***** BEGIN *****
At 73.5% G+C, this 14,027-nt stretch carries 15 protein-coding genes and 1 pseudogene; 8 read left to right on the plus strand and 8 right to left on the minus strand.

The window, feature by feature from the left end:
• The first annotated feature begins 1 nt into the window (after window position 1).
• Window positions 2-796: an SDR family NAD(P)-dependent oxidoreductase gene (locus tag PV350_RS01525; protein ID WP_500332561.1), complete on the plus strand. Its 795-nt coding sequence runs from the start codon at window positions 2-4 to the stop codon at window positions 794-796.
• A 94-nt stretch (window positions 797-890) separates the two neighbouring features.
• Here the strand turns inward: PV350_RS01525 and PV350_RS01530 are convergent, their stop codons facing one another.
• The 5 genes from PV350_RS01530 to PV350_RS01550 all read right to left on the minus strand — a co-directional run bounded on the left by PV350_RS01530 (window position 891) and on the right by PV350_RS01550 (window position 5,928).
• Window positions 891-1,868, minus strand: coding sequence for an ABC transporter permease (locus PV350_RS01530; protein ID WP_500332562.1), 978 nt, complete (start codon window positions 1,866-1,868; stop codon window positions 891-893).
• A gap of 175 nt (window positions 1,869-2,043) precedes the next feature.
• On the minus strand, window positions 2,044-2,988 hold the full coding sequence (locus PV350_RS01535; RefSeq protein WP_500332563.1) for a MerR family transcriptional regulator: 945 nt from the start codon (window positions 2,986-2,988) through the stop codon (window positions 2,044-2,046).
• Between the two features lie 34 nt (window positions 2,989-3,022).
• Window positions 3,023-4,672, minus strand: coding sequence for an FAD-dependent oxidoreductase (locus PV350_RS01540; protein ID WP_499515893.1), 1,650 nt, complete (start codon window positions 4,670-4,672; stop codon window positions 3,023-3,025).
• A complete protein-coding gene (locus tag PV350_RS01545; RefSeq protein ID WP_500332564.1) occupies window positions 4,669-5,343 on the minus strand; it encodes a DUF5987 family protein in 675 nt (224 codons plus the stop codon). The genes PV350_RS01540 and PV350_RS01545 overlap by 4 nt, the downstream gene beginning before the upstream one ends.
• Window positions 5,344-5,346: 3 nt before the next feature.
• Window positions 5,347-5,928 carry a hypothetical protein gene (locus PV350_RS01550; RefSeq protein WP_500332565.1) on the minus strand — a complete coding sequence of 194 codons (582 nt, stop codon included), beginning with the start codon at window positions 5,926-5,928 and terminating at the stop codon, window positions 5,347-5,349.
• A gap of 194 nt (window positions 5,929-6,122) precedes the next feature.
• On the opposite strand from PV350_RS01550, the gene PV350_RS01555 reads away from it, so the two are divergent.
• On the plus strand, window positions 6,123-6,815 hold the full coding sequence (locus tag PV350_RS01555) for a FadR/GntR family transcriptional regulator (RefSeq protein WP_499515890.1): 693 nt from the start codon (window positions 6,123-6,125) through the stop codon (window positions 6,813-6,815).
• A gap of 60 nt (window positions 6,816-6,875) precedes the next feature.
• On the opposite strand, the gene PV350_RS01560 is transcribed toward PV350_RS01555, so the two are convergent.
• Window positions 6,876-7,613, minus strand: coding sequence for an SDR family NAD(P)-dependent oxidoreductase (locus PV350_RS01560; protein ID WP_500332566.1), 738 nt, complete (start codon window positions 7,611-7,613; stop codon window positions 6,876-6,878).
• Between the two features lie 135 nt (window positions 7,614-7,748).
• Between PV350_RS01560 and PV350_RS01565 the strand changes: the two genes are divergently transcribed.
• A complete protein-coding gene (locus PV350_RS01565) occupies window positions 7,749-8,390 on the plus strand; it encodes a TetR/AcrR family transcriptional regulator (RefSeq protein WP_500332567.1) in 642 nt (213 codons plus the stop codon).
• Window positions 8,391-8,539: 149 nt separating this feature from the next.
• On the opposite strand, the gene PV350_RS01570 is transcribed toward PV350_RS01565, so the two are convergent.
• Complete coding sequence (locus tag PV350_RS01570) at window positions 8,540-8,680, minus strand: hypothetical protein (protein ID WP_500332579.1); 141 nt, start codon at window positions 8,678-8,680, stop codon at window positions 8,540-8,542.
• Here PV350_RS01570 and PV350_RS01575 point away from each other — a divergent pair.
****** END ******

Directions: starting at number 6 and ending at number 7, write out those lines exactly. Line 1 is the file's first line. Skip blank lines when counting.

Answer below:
• Here the strand turns inward: PV350_RS01525 and PV350_RS01530 are convergent, their stop codons facing one another.
• The 5 genes from PV350_RS01530 to PV350_RS01550 all read right to left on the minus strand — a co-directional run bounded on the left by PV350_RS01530 (window position 891) and on the right by PV350_RS01550 (window position 5,928).